The role of IL-17-secreting mast cells in inflammatory joint disease

Kenna, Tony J. and Brown, Matthew A. (2013) The role of IL-17-secreting mast cells in inflammatory joint disease. Nature Reviews: Rheumatology, 9 6: 375-379. doi:10.1038/nrrheum.2012.205

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Author Kenna, Tony J.
Brown, Matthew A.
Title The role of IL-17-secreting mast cells in inflammatory joint disease
Journal name Nature Reviews: Rheumatology   Check publisher's open access policy
ISSN 1759-4790
1759-4804
Publication date 2013-06-01
Year available 2013
Sub-type Article (original research)
DOI 10.1038/nrrheum.2012.205
Open Access Status Not yet assessed
Volume 9
Issue 6
Start page 375
End page 379
Total pages 5
Place of publication London, United Kingdom
Publisher Nature Publishing Group
Language eng
Abstract The proinflammatory cytokine IL-17 has an important role in pathogenesis of several inflammatory diseases. In immune-mediated joint diseases, IL-17 can induce secretion of other proinflammatory cytokines such as IL-1, IL-6 and TNF, as well as matrix metalloproteinase enzymes, leading to inflammation, cartilage breakdown, osteoclastogenesis and bone erosion. In animal models of inflammatory arthritis, mice deficient in IL-17 are less susceptible to development of disease. The list of IL-17-secreting cells is rapidly growing, and mast cells have been suggested to be a dominant source of IL-17 in inflammatory joint disease. However, many other innate sources of IL-17 have been described in both inflammatory and autoinflammatory conditions, raising questions as to the role of mast cells in orchestrating joint inflammation. This article will critically assess the contribution of mast cells and other cell types to IL-17 production in the inflammatory milieu associated with inflammatory arthritis, understanding of which could facilitate targeted therapeutic approaches.
Formatted abstract
The proinflammatory cytokine IL-17 has an important role in pathogenesis of several inflammatory diseases. In immune-mediated joint diseases, IL-17 can induce secretion of other proinflammatory cytokines such as IL-1, IL-6 and TNF, as well as matrix metalloproteinase enzymes, leading to inflammation, cartilage breakdown, osteoclastogenesis and bone erosion. In animal models of inflammatory arthritis, mice deficient in IL-17 are less susceptible to development of disease. The list of IL-17-secreting cells is rapidly growing, and mast cells have been suggested to be a dominant source of IL-17 in inflammatory joint disease. However, many other innate sources of IL-17 have been described in both inflammatory and autoinflammatory conditions, raising questions as to the role of mast cells in orchestrating joint inflammation. This article will critically assess the contribution of mast cells and other cell types to IL-17 production in the inflammatory milieu associated with inflammatory arthritis, understanding of which could facilitate targeted therapeutic approaches.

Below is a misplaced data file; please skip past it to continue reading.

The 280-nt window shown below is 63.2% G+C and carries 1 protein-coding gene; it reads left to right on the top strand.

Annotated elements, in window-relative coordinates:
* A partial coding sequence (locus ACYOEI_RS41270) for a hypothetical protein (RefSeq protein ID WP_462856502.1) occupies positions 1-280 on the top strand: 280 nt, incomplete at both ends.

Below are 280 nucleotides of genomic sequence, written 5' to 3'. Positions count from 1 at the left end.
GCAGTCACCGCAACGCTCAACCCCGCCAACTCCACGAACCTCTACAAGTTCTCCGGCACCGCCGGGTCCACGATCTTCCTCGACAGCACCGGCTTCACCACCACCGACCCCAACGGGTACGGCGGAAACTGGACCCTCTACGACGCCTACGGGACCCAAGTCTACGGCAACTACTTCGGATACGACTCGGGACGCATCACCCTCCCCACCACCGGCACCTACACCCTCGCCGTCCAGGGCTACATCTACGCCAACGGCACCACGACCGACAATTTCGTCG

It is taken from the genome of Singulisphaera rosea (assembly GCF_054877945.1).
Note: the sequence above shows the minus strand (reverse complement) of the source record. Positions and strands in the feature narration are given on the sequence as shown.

Keyword Genome wide association
Rheumatoid arthritis
Ankylosing spondylitis
Cutting Edge
Functional roles
Q-Index Code C1
Q-Index Status Confirmed Code
Institutional Status UQ

Document type: Journal Article
Sub-type: Article (original research)
Collections: Official 2014 Collection
UQ Diamantina Institute Publications
 
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